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Xenopus clivii 

Scope:Global
Status_ne_offStatus_dd_offStatus_lc_onStatus_nt_offStatus_vu_offStatus_en_offStatus_cr_offStatus_ew_offStatus_ex_off

Taxonomy [top]

Kingdom Phylum Class Order Family
Animalia Chordata Amphibia Anura Pipidae

Scientific Name: Xenopus clivii
Species Authority: Peracca, 1898
Common Name(s):
English Eritrea Clawed Frog, Peracca's Clawed Frog
Taxonomic Source(s): Frost, D.R. 2015. Amphibian Species of the World: an Online Reference. Version 6.0. New York, USA. Available at: http://research.amnh.org/herpetology/amphibia/index.html.

Assessment Information [top]

Red List Category & Criteria: Least Concern ver 3.1
Year Published: 2016
Date Assessed: 2015-12-18
Assessor(s): IUCN SSC Amphibian Specialist Group
Reviewer(s): Stuart, S.N.
Contributor(s): Evans, B., Blackburn, D., Measey, J., Largen, M.J., Tinsley, R. & Loader, S.
Facilitator/Compiler(s): Hobin, L.
Justification:
Listed as Least Concern in view of its wide distribution and its presumed large population.
Previously published Red List assessments:
  • 2004 – Least Concern (LC)

Geographic Range [top]

Range Description:This species has its range centred on the Ethiopian Plateau (where it occurs on both sides of the Rift Valley and in the Valley itself) and Eritrea, and it is reputed to occur in the Lake Turkana region of northwestern Kenya and immediately adjacent South Sudan, although the latter two localities have not been confirmed by previous collections (Tinsley, 1995; Largen, 2001). Its altitudinal range is 820-2,652m asl; records up to 3,500 m asl are unsubstantiated. Further intense searches have not located this species anywhere else other than its known distribution range (B. Evans pers. comm., March 2012).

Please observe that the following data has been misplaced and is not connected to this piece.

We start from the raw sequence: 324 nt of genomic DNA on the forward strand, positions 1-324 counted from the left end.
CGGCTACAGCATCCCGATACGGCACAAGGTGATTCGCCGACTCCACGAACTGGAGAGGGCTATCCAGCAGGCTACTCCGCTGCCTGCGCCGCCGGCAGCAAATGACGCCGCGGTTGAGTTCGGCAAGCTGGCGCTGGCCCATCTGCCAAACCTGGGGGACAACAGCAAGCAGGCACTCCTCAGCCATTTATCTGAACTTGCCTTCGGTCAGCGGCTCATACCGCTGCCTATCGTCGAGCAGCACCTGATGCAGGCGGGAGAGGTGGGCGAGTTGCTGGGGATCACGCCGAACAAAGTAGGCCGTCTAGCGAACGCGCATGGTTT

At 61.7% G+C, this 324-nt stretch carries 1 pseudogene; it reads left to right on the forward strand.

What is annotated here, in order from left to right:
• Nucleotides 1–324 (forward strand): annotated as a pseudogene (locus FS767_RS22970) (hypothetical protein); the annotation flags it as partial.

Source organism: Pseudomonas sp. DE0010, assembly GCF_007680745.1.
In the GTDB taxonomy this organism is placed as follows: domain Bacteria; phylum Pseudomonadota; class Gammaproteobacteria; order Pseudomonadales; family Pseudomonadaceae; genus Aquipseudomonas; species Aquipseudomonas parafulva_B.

Countries occurrence:
Native:
Eritrea; Ethiopia; Kenya; South Sudan
Additional data:
Lower elevation limit (metres):820
Upper elevation limit (metres):2652
Range Map:Click here to open the map viewer and explore range.

Population [top]

Population:It is common to abundant in many localities. Forty one individuals were collected northwest of the Rift Valley and twenty one from the southeast (Evans et al., 2011). Substantial population structure and divergence exists within this species across the Rift Valley (Evans et al., 2011). This species' population is believed to be stable and is not considered to be severely fragmented.
Current Population Trend:Stable
Additional data:
Population severely fragmented:No

Habitat and Ecology [top]

Habitat and Ecology:It is a water-dependent species, living in permanent water in a wide variety of habitats, including both montane and lowland forest, montane grassland, Acacia woodland and arid savannah. It breeds in permanent, still and slow-flowing waterbodies.
Systems:Terrestrial; Freshwater
Continuing decline in area, extent and/or quality of habitat:Yes
Movement patterns:Not a Migrant

Use and Trade [top]

Use and Trade: There are no records of this species being utilized.

Threats [top]

Major Threat(s): Major threats to this species are environmental degradation and aquatic pollution resulting from human activities for agriculture. However, it is a resilient species, and it seems to have a high tolerance to habitat disturbance.

Conservation Actions [top]

Conservation Actions: Conservation Actions
It is known to occur in or near Bale National Park (B.Evans pers. comm., March 2012). 

Research Needed
Further information is needed on this species' population size, distribution and threats.

Citation: IUCN SSC Amphibian Specialist Group. 2016. Xenopus clivii. The IUCN Red List of Threatened Species 2016: e.T58172A14835202. . Downloaded on 24 July 2016.
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